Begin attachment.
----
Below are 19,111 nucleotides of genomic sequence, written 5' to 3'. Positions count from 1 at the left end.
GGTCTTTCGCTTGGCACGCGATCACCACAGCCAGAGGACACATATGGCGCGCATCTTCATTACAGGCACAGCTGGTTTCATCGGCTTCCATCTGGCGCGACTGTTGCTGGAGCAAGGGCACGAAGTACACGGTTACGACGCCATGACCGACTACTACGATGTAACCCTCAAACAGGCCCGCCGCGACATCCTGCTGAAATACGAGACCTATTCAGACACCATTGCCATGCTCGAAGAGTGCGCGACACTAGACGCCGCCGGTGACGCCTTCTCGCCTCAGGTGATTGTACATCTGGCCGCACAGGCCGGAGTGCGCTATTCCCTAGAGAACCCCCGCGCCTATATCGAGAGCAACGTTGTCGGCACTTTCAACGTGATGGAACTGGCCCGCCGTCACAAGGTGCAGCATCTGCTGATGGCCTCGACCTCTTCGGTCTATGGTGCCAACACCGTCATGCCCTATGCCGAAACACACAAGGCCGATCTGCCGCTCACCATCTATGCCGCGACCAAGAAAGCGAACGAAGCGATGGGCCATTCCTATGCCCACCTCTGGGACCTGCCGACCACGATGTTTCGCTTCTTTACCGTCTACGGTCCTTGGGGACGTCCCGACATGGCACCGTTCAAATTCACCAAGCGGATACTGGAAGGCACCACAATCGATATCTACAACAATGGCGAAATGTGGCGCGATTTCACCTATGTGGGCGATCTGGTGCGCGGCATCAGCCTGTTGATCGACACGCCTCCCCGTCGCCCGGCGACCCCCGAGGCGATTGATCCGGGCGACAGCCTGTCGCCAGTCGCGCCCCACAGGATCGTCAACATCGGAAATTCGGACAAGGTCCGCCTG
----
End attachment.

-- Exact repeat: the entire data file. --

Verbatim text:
Below are 19,111 nucleotides of genomic sequence, written 5' to 3'. Positions count from 1 at the left end.
GGTCTTTCGCTTGGCACGCGATCACCACAGCCAGAGGACACATATGGCGCGCATCTTCATTACAGGCACAGCTGGTTTCATCGGCTTCCATCTGGCGCGACTGTTGCTGGAGCAAGGGCACGAAGTACACGGTTACGACGCCATGACCGACTACTACGATGTAACCCTCAAACAGGCCCGCCGCGACATCCTGCTGAAATACGAGACCTATTCAGACACCATTGCCATGCTCGAAGAGTGCGCGACACTAGACGCCGCCGGTGACGCCTTCTCGCCTCAGGTGATTGTACATCTGGCCGCACAGGCCGGAGTGCGCTATTCCCTAGAGAACCCCCGCGCCTATATCGAGAGCAACGTTGTCGGCACTTTCAACGTGATGGAACTGGCCCGCCGTCACAAGGTGCAGCATCTGCTGATGGCCTCGACCTCTTCGGTCTATGGTGCCAACACCGTCATGCCCTATGCCGAAACACACAAGGCCGATCTGCCGCTCACCATCTATGCCGCGACCAAGAAAGCGAACGAAGCGATGGGCCATTCCTATGCCCACCTCTGGGACCTGCCGACCACGATGTTTCGCTTCTTTACCGTCTACGGTCCTTGGGGACGTCCCGACATGGCACCGTTCAAATTCACCAAGCGGATACTGGAAGGCACCACAATCGATATCTACAACAATGGCGAAATGTGGCGCGATTTCACCTATGTGGGCGATCTGGTGCGCGGCATCAGCCTGTTGATCGACACGCCTCCCCGTCGCCCGGCGACCCCCGAGGCGATTGATCCGGGCGACAGCCTGTCGCCAGTCGCGCCCCACAGGATCGTCAACATCGGAAATTCGGACAAGGTCCGCCTG